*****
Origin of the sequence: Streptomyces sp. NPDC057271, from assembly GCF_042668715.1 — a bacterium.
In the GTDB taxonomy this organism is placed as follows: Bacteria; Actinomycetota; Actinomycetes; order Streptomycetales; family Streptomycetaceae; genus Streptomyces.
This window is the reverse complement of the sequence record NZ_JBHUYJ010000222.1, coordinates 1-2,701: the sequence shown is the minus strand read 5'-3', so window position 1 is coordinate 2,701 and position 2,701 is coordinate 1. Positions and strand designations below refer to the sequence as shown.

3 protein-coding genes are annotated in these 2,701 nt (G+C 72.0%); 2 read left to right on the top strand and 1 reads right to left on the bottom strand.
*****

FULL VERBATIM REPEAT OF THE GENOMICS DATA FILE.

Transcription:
Origin of the sequence: Streptomyces sp. NPDC057271, from assembly GCF_042668715.1 — a bacterium.
In the GTDB taxonomy this organism is placed as follows: Bacteria; Actinomycetota; Actinomycetes; order Streptomycetales; family Streptomycetaceae; genus Streptomyces.
This window is the reverse complement of the sequence record NZ_JBHUYJ010000222.1, coordinates 1-2,701: the sequence shown is the minus strand read 5'-3', so window position 1 is coordinate 2,701 and position 2,701 is coordinate 1. Positions and strand designations below refer to the sequence as shown.

3 protein-coding genes are annotated in these 2,701 nt (G+C 72.0%); 2 read left to right on the top strand and 1 reads right to left on the bottom strand.